This is a guest post from Jeff Goins of goinswriter.com. I rarely host guest posters at Chatting at the Sky but I’m happy to have Jeff here today. Besides, I didn’t want you to miss his latest release, The In-Between. I read it, and now recommend it to you. Welcome, Jeff.
I’ve always been a driven, goal-oriented person. With my eyes on the next big thing, I’m constantly scanning the horizon for new opportunities. But while I’m waiting for something extraordinary to happen, life has a funny way of going on without me.
The good life isn’t ahead or behind us; it’s all around — if only we have eyes to see.
It took the birth of my son to realize this, to slow me down and focus on what’s right in front of me. With a newborn in the house, I’ve realized how important every moment is. If I miss a day due to busyness, I miss a lot.
After seeing how much our little guy changes and learns every day, I’m done with rushing through life. I don’t want to miss a thing.
Walk, don’t run
I used run a lot. Sometimes, six or eight miles a day. I like running; it’s invigorating and a great workout. But even a jog can sometimes be too quick a pace for me.
“Running is efficient,” my boss once told me. And he was absolutely right. But I’m not sure I want to squeeze any more efficiency or productivity out of me days.
I approach exercise like I do work and sometimes, unfortunately, time with family. That is, quickly. But life is not a race; it’s a dessert to be savored, through and through.
One way I remind myself of this is by going for daily walks. When you walk, you see things differently, things you might otherwise miss. Walking forces you to slow down and pay attention to the beauty all around.
And I need more of that in my life.
Cook your food slowly
I love cooking, but I’ve never had the discipline to make my own meals.
After getting married, my wife and I ate out a lot. But when we realized how rough that was on our budget, we started buying cheap, prepackaged meals to heat up at home.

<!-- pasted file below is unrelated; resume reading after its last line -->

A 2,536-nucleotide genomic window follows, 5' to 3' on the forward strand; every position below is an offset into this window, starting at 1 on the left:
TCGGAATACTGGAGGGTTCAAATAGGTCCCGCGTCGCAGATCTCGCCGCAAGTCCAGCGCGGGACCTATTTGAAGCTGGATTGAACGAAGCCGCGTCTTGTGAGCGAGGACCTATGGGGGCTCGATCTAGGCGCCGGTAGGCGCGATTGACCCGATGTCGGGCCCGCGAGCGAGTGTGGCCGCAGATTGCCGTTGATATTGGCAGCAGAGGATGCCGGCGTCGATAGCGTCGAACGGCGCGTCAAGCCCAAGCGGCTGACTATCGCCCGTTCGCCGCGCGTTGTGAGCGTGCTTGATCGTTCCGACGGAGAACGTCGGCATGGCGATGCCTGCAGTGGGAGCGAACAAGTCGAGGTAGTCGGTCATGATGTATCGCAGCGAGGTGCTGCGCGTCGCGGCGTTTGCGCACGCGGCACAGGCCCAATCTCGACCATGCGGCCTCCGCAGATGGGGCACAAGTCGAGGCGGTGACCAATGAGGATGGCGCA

When our son was born, we had even less time to make meals, so we rushed the process even more. In this past year, however, we’ve resolved to eat more fresh food and to enjoy the process of preparing it.
There’s something about savoring a meal that took half the evening to prepare. This takes time, of course, but as I chop onions and watch water boil I’m learning an important lesson: Some things, maybe the best things in life, take time.
Turn technology off
Before getting a smartphone, I used to not have to fight for silence. There were just ordinary moments in my life where there was a pause. But now those moments are few and far between.
Don’t get me wrong; I love my iPhone. It’s an amazing tool that does so many things. Too many things. I can literally go through a whole day attached to that device, if I’m not careful.
There’s a danger to ceaseless activity and constant doing: You can lose sight of what’s most important.
It made me uncomfortable how attached I’d become to a four-and-a-half inch piece of technology. Recently, in order to recapture part of the stillness in my life I lost, I’ve started finding ways to ditch my phone.
First, I began “accidentally” leaving it in the bedroom. Then I turned off all notifications, so I would only get a text or email when I looked at the phone. Finally, I began turning it off on Friday nights and sometimes not turning it back on until Saturday or Sunday afternoon.
Yes, sometimes, I miss a phone call or semi-important email. But the truth is, as I go for walks with my wife and push my son in his swing, I know I’m not missing a thing.
Jeff’s new book, The In-Between, is about slowing down and learning to embrace everyday moments. If you find yourself in the quiet valley of waiting, Jeff offers a kind voice in the silence. This gently honest book challenged me to surrender to the waiting moments rather than try to rush ahead to the next thing. It really is a lovely read. Find out more about it at inbetweenbook.com. You can read more of Jeff’s writing at his blog, Goins, Writer (goinswriter.com).